You are a tank in World War II. You can command just about any kind of tank in any campaign at any point during the war. Try and survive in a world of ASCII graphics and constant threats. The deliberately ultra-retro UI gives the game a bit of a learning curve, but I didn’t consider it too hard. A more intentional “issue” is that you get what you want. I learned the hard way that a Renault FT means you’re slow, you’re weak, you’re inaccurate, and the commander has to do a ridiculous amount of multitasking.
This is an excellent game for anyone who likes roguelikes and/or tanks.
Now that the main war has finished, I feel comfortable reviewing the World War III 1987 blog. Now, I must admit that I’m benefiting a lot from the context I’ve learned since I’ve started Fuldapocalypse. Part of it is that there are too few 198X Cold War Hot works of fiction instead of the too many. But another part of it is that web serials (which this ultimately is) and traditional books are apples and oranges. Or, to be more accurate, the relationship between them is like that between baseball and cricket, boxing and mixed martial arts, or rugby and American football. All involve hitting a ball with a bat/pileups of burly players/beating one’s opponent up, but anyone with knowledge of both would admit to big differences and often a lack of overlap.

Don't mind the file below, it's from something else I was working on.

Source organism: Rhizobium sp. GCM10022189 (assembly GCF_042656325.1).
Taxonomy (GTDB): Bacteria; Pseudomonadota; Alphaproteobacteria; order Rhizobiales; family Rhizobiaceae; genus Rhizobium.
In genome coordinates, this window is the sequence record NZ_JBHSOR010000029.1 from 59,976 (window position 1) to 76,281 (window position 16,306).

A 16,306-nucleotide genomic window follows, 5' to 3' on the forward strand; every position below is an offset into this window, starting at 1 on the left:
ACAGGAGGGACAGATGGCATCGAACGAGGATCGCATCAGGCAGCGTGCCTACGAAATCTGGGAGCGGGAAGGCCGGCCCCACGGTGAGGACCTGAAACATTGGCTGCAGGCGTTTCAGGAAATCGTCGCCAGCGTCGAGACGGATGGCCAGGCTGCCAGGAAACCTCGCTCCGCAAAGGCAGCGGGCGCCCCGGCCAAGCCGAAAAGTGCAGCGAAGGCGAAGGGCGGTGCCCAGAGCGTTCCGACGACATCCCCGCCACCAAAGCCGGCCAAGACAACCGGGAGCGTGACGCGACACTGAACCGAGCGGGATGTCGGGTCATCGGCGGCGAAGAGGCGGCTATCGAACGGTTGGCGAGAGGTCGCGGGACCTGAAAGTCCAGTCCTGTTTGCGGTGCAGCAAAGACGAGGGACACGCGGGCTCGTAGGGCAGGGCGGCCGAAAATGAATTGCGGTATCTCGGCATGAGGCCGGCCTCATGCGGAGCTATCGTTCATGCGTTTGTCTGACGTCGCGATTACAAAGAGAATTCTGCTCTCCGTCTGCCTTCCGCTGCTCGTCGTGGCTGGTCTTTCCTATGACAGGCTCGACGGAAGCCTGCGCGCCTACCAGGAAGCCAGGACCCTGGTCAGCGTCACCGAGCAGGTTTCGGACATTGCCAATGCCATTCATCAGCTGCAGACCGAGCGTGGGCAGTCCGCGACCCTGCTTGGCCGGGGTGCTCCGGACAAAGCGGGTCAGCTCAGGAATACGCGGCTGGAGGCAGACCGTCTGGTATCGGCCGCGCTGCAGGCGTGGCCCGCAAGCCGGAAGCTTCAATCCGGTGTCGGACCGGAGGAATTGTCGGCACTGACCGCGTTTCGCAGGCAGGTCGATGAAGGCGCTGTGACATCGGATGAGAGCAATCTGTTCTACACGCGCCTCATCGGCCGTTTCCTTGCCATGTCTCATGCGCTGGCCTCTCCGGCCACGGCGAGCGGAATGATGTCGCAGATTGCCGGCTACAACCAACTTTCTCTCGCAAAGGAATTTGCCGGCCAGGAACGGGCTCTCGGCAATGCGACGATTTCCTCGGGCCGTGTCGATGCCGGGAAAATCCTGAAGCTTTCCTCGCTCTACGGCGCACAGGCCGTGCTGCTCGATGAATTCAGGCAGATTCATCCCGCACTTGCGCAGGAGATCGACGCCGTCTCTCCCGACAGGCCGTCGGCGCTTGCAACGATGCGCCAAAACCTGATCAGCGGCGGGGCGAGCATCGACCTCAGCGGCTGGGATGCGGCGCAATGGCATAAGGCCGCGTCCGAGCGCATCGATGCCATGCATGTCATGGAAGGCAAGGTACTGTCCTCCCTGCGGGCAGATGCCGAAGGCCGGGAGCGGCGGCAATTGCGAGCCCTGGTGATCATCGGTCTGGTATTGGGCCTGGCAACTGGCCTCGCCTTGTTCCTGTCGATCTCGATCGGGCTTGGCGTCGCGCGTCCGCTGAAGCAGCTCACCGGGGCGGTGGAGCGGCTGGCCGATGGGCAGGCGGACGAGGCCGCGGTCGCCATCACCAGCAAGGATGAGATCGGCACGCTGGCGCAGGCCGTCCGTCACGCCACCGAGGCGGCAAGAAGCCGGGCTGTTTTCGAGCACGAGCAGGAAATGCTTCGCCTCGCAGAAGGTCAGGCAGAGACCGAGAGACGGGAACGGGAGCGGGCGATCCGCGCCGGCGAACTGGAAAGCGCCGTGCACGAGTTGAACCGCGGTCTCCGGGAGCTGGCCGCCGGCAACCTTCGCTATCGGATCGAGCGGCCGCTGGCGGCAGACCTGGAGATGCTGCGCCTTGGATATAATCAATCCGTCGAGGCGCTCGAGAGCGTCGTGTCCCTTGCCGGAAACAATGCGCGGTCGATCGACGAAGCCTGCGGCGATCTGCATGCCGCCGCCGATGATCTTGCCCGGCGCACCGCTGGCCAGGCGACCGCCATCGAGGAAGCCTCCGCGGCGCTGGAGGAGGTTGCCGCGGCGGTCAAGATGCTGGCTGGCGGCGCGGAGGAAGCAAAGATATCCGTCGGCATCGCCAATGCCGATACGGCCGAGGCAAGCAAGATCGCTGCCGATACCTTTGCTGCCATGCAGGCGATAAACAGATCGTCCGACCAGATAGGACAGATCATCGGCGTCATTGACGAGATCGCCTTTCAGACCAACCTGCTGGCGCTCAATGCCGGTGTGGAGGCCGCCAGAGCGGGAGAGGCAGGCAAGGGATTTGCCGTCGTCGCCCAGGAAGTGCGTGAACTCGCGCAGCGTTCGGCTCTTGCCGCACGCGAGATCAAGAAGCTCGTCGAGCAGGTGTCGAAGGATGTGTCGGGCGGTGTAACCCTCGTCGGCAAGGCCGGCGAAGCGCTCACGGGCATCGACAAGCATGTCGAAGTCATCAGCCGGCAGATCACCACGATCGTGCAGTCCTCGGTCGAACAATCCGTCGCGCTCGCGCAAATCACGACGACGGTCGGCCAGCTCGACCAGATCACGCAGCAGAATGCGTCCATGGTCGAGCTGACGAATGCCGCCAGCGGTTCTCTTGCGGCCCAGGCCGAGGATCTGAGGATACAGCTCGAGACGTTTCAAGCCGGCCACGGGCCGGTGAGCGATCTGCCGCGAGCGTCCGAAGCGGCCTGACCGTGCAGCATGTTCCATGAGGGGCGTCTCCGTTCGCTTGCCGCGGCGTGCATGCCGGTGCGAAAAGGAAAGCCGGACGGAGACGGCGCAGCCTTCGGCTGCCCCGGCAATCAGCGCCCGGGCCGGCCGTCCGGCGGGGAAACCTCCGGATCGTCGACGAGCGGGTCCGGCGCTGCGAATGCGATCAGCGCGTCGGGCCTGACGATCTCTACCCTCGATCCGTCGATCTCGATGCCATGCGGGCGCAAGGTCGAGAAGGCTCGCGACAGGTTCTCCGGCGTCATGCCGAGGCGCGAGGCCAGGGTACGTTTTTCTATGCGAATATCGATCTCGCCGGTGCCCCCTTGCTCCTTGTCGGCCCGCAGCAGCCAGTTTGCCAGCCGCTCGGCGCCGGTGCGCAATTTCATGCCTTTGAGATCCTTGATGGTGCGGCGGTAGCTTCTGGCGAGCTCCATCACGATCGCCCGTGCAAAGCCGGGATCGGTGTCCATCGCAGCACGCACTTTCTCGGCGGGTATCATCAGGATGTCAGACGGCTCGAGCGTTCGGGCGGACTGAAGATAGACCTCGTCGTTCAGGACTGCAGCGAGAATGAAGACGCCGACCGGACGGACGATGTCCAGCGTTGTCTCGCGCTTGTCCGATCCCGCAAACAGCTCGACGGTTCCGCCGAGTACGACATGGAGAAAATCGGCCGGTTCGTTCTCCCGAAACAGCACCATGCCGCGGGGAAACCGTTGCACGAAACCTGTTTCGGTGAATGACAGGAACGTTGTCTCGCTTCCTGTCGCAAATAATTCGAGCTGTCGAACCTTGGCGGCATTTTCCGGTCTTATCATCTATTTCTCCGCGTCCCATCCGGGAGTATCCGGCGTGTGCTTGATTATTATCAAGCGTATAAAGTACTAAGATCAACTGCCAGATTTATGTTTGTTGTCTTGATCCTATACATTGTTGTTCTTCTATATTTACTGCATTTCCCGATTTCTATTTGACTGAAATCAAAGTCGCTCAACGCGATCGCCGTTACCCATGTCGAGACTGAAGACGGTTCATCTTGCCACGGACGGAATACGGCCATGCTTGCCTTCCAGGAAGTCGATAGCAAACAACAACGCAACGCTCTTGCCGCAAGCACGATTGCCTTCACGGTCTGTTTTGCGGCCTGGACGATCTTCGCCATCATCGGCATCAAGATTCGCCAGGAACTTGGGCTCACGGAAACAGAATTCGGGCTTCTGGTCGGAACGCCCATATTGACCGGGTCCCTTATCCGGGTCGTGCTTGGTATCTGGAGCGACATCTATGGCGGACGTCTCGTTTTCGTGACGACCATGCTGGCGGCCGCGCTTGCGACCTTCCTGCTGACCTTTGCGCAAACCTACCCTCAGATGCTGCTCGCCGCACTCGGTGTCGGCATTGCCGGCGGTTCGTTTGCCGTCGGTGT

Likewise, writing a book and writing a serial both involve creative writing, but they also have different priorities and require different skillsets to really excel at. And I can say that as a serial, the WWIII87 blog succeeded very. The first thing a serial needs to do-and I mean needs, is be punctual with updates. While there were understandable human slip ups, the update schedule was nonetheless brisk.